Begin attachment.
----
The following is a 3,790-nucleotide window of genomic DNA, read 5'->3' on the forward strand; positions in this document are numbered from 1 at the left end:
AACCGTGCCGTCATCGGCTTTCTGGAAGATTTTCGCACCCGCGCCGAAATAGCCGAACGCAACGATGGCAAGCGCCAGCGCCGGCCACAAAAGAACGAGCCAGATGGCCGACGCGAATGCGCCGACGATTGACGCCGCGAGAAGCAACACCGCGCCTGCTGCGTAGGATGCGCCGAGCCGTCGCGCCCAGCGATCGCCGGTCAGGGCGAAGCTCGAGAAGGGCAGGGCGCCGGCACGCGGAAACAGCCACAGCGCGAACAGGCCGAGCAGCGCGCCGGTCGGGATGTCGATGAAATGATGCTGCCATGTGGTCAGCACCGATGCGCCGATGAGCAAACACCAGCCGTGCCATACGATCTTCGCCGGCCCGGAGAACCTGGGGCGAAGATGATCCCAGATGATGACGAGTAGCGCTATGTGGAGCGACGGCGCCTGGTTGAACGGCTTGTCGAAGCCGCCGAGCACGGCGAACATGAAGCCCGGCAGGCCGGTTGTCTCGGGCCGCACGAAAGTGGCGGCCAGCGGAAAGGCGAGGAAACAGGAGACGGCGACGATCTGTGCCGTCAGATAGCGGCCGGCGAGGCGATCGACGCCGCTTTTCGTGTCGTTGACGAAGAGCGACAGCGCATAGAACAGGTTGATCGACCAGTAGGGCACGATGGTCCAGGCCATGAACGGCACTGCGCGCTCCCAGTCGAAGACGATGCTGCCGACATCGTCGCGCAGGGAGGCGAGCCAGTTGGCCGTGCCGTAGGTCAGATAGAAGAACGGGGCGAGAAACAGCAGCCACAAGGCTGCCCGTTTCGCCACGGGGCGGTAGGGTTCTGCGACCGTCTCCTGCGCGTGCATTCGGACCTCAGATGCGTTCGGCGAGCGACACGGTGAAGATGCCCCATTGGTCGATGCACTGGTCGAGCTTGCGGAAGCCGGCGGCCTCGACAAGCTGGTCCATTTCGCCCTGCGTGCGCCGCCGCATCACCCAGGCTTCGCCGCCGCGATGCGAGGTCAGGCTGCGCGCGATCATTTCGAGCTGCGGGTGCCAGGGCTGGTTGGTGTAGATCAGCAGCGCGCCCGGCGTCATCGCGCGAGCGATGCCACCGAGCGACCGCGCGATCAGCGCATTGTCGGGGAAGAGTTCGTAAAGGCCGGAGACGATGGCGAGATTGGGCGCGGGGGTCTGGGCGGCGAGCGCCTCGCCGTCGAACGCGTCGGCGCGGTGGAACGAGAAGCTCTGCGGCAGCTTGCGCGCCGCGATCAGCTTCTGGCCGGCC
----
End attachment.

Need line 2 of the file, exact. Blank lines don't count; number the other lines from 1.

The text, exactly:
AACCGTGCCGTCATCGGCTTTCTGGAAGATTTTCGCACCCGCGCCGAAATAGCCGAACGCAACGATGGCAAGCGCCAGCGCCGGCCACAAAAGAACGAGCCAGATGGCCGACGCGAATGCGCCGACGATTGACGCCGCGAGAAGCAACACCGCGCCTGCTGCGTAGGATGCGCCGAGCCGTCGCGCCCAGCGATCGCCGGTCAGGGCGAAGCTCGAGAAGGGCAGGGCGCCGGCACGCGGAAACAGCCACAGCGCGAACAGGCCGAGCAGCGCGCCGGTCGGGATGTCGATGAAATGATGCTGCCATGTGGTCAGCACCGATGCGCCGATGAGCAAACACCAGCCGTGCCATACGATCTTCGCCGGCCCGGAGAACCTGGGGCGAAGATGATCCCAGATGATGACGAGTAGCGCTATGTGGAGCGACGGCGCCTGGTTGAACGGCTTGTCGAAGCCGCCGAGCACGGCGAACATGAAGCCCGGCAGGCCGGTTGTCTCGGGCCGCACGAAAGTGGCGGCCAGCGGAAAGGCGAGGAAACAGGAGACGGCGACGATCTGTGCCGTCAGATAGCGGCCGGCGAGGCGATCGACGCCGCTTTTCGTGTCGTTGACGAAGAGCGACAGCGCATAGAACAGGTTGATCGACCAGTAGGGCACGATGGTCCAGGCCATGAACGGCACTGCGCGCTCCCAGTCGAAGACGATGCTGCCGACATCGTCGCGCAGGGAGGCGAGCCAGTTGGCCGTGCCGTAGGTCAGATAGAAGAACGGGGCGAGAAACAGCAGCCACAAGGCTGCCCGTTTCGCCACGGGGCGGTAGGGTTCTGCGACCGTCTCCTGCGCGTGCATTCGGACCTCAGATGCGTTCGGCGAGCGACACGGTGAAGATGCCCCATTGGTCGATGCACTGGTCGAGCTTGCGGAAGCCGGCGGCCTCGACAAGCTGGTCCATTTCGCCCTGCGTGCGCCGCCGCATCACCCAGGCTTCGCCGCCGCGATGCGAGGTCAGGCTGCGCGCGATCATTTCGAGCTGCGGGTGCCAGGGCTGGTTGGTGTAGATCAGCAGCGCGCCCGGCGTCATCGCGCGAGCGATGCCACCGAGCGACCGCGCGATCAGCGCATTGTCGGGGAAGAGTTCGTAAAGGCCGGAGACGATGGCGAGATTGGGCGCGGGGGTCTGGGCGGCGAGCGCCTCGCCGTCGAACGCGTCGGCGCGGTGGAACGAGAAGCTCTGCGGCAGCTTGCGCGCCGCGATCAGCTTCTGGCCGGCC